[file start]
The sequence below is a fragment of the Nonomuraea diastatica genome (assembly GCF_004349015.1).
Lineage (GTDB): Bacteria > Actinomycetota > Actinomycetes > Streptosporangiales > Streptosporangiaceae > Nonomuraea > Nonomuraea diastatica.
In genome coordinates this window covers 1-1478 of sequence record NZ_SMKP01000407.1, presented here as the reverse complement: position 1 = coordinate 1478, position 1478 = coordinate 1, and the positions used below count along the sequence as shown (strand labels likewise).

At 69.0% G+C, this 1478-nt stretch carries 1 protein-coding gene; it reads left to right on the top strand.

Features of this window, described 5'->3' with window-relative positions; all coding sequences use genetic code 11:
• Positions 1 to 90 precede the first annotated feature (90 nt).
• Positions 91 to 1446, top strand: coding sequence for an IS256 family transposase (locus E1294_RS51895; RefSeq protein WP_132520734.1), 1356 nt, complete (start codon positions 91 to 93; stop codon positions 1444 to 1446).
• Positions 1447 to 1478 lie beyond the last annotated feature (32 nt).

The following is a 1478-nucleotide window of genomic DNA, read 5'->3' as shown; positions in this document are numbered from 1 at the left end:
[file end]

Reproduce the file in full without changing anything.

The sequence below is a fragment of the Nonomuraea diastatica genome (assembly GCF_004349015.1).
Lineage (GTDB): Bacteria > Actinomycetota > Actinomycetes > Streptosporangiales > Streptosporangiaceae > Nonomuraea > Nonomuraea diastatica.
In genome coordinates this window covers 1-1478 of sequence record NZ_SMKP01000407.1, presented here as the reverse complement: position 1 = coordinate 1478, position 1478 = coordinate 1, and the positions used below count along the sequence as shown (strand labels likewise).

At 69.0% G+C, this 1478-nt stretch carries 1 protein-coding gene; it reads left to right on the top strand.

Features of this window, described 5'->3' with window-relative positions; all coding sequences use genetic code 11:
• Positions 1 to 90 precede the first annotated feature (90 nt).
• Positions 91 to 1446, top strand: coding sequence for an IS256 family transposase (locus E1294_RS51895; RefSeq protein WP_132520734.1), 1356 nt, complete (start codon positions 91 to 93; stop codon positions 1444 to 1446).
• Positions 1447 to 1478 lie beyond the last annotated feature (32 nt).

The following is a 1478-nucleotide window of genomic DNA, read 5'->3' as shown; positions in this document are numbered from 1 at the left end: